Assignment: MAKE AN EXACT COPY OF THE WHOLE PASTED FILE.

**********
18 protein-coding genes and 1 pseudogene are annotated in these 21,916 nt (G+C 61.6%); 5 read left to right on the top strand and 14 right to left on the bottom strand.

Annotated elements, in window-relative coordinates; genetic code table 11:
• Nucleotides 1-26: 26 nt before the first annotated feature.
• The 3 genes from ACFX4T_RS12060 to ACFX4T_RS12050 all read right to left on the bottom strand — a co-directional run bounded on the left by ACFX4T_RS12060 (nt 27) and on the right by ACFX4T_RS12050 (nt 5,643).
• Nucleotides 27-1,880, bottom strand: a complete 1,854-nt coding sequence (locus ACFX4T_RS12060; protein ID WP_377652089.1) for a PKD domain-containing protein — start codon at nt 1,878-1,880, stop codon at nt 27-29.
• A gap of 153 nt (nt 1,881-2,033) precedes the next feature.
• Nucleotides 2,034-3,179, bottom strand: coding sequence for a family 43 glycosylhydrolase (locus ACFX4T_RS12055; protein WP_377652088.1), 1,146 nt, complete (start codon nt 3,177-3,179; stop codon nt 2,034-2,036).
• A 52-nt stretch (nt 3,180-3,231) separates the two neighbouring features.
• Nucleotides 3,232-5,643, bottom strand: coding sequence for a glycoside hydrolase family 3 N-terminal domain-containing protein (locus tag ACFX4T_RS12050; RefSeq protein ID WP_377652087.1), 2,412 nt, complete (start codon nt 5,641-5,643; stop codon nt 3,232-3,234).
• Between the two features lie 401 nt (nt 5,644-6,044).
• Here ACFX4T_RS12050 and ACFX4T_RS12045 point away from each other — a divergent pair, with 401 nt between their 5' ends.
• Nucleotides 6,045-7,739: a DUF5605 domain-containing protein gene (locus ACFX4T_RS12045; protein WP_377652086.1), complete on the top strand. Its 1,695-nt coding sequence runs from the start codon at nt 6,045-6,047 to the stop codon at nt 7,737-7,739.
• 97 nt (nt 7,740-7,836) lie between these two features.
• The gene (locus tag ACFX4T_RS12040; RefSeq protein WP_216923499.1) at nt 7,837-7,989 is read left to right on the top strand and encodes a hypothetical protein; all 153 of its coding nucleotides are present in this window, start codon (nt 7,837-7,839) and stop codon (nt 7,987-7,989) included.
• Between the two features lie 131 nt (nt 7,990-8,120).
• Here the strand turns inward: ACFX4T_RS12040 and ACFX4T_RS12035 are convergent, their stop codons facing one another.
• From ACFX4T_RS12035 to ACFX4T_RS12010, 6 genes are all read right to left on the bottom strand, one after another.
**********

18 protein-coding genes and 1 pseudogene are annotated in these 21,916 nt (G+C 61.6%); 5 read left to right on the top strand and 14 right to left on the bottom strand.

Annotated elements, in window-relative coordinates; genetic code table 11:
• Nucleotides 1-26: 26 nt before the first annotated feature.
• The 3 genes from ACFX4T_RS12060 to ACFX4T_RS12050 all read right to left on the bottom strand — a co-directional run bounded on the left by ACFX4T_RS12060 (nt 27) and on the right by ACFX4T_RS12050 (nt 5,643).
• Nucleotides 27-1,880, bottom strand: a complete 1,854-nt coding sequence (locus ACFX4T_RS12060; protein ID WP_377652089.1) for a PKD domain-containing protein — start codon at nt 1,878-1,880, stop codon at nt 27-29.
• A gap of 153 nt (nt 1,881-2,033) precedes the next feature.
• Nucleotides 2,034-3,179, bottom strand: coding sequence for a family 43 glycosylhydrolase (locus ACFX4T_RS12055; protein WP_377652088.1), 1,146 nt, complete (start codon nt 3,177-3,179; stop codon nt 2,034-2,036).
• A 52-nt stretch (nt 3,180-3,231) separates the two neighbouring features.
• Nucleotides 3,232-5,643, bottom strand: coding sequence for a glycoside hydrolase family 3 N-terminal domain-containing protein (locus tag ACFX4T_RS12050; RefSeq protein ID WP_377652087.1), 2,412 nt, complete (start codon nt 5,641-5,643; stop codon nt 3,232-3,234).
• Between the two features lie 401 nt (nt 5,644-6,044).
• Here ACFX4T_RS12050 and ACFX4T_RS12045 point away from each other — a divergent pair, with 401 nt between their 5' ends.
• Nucleotides 6,045-7,739: a DUF5605 domain-containing protein gene (locus ACFX4T_RS12045; protein WP_377652086.1), complete on the top strand. Its 1,695-nt coding sequence runs from the start codon at nt 6,045-6,047 to the stop codon at nt 7,737-7,739.
• 97 nt (nt 7,740-7,836) lie between these two features.
• The gene (locus tag ACFX4T_RS12040; RefSeq protein WP_216923499.1) at nt 7,837-7,989 is read left to right on the top strand and encodes a hypothetical protein; all 153 of its coding nucleotides are present in this window, start codon (nt 7,837-7,839) and stop codon (nt 7,987-7,989) included.
• Between the two features lie 131 nt (nt 7,990-8,120).
• Here the strand turns inward: ACFX4T_RS12040 and ACFX4T_RS12035 are convergent, their stop codons facing one another.
• From ACFX4T_RS12035 to ACFX4T_RS12010, 6 genes are all read right to left on the bottom strand, one after another.